This application is a continuation-in-part of U.S. application Ser. No. 10/381,729, filed on Oct. 9, 2003, and now U.S. Pat. No. 7,045,489 B2. This application is a national stage entry of PCT/CA01/01359 which has an International Filing Date of 28 Sep. 2001, which claims priority from Provisional U.S. Application Ser. No. 60/236,347 filed Sep. 29, 2000. The present application is also a continuation-in-part of U.S. application Ser. No. 10/291,197, filed on Nov. 8, 2002, and now U.S. Pat. No. 6,855,673.

FIELD OF THE INVENTION

This invention relates to a method of controlling rail wear, rail car wheel wear, or both. More particularly, the present invention relates to a method of controlling wear of one, or more than one rail, wear of one, or more than rail car wheel, or both, wherein the one, or more than one rail, and the one, or more than one rail car wheel are in sliding or sliding-rolling contact.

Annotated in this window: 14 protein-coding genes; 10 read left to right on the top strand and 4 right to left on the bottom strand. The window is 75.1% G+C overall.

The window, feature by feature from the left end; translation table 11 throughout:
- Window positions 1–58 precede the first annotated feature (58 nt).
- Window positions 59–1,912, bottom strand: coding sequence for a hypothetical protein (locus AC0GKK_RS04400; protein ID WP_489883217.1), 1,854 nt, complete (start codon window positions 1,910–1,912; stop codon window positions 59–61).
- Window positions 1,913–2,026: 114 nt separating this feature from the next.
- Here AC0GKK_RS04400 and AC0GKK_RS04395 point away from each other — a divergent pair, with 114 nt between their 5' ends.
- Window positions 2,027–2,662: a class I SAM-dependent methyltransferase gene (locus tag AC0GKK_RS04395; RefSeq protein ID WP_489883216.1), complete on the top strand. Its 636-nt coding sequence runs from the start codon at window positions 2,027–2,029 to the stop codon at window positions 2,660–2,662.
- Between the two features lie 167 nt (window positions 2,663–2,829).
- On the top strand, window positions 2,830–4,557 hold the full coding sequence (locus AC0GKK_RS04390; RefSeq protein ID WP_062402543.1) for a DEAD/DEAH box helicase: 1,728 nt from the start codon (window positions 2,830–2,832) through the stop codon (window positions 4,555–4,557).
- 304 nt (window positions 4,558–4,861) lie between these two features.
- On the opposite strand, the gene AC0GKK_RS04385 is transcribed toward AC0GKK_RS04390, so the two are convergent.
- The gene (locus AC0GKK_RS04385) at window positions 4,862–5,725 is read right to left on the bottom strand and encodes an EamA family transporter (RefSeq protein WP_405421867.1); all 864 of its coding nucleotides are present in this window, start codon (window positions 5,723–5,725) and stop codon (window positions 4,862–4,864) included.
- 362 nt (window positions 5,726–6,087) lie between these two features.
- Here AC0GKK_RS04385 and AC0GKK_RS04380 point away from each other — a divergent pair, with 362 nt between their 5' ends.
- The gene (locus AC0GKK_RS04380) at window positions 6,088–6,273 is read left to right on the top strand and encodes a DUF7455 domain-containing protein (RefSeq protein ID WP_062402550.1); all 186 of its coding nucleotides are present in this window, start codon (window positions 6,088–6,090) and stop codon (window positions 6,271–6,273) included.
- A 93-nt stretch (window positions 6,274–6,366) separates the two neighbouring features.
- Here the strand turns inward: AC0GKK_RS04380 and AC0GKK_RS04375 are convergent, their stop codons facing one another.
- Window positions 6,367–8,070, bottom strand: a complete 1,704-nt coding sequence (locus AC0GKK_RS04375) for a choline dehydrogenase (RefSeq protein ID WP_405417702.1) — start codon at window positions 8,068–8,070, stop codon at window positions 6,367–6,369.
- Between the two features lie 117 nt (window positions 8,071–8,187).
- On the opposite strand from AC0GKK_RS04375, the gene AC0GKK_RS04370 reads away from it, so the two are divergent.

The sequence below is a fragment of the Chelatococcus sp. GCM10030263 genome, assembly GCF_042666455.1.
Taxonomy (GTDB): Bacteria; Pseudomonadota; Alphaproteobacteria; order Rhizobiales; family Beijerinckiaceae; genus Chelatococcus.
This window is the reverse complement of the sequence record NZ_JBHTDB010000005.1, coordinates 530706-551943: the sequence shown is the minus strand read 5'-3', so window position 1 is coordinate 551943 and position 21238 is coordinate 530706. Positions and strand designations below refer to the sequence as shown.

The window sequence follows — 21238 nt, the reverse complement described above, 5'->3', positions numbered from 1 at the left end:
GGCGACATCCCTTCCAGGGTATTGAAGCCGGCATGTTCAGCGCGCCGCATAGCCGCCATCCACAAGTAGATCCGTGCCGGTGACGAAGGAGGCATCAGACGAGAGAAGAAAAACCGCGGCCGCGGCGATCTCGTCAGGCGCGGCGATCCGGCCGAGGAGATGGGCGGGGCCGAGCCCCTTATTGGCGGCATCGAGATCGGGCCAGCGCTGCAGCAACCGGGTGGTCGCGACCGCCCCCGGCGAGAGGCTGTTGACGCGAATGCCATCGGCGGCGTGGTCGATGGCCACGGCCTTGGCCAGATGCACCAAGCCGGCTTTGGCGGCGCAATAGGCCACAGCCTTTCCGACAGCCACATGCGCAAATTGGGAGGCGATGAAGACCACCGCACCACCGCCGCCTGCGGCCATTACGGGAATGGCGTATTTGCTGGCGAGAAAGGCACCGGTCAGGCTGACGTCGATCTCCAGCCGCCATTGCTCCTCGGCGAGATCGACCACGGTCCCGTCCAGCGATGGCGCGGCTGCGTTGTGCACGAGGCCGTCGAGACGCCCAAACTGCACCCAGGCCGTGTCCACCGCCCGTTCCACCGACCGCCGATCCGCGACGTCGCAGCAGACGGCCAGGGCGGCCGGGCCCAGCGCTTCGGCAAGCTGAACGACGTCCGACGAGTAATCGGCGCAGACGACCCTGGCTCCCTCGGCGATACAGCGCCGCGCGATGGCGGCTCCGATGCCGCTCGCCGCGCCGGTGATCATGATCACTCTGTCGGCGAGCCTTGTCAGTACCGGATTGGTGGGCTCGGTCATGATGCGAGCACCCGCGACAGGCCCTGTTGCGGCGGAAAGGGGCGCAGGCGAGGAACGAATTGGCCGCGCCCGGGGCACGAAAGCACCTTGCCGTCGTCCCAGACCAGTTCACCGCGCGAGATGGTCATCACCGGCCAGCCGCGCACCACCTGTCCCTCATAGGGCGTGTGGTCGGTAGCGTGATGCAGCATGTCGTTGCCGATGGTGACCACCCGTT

BACKGROUND OF THE INVENTION

The control of friction and wear of metal mechanical components that are in sliding or rolling-sliding contact is of great importance in the design and operation of many machines and mechanical systems. For example; many steel-rail and steel-wheel transportation systems including freight, passenger and mass transit systems suffer from the emission of high noise levels and extensive wear of mechanical components such as wheels, rails and other rail components such as ties. The origin of such noise emission, and the wear of mechanical components may be directly attributed to the frictional forces and behaviour that are generated between the wheel and the rail during operation of the system.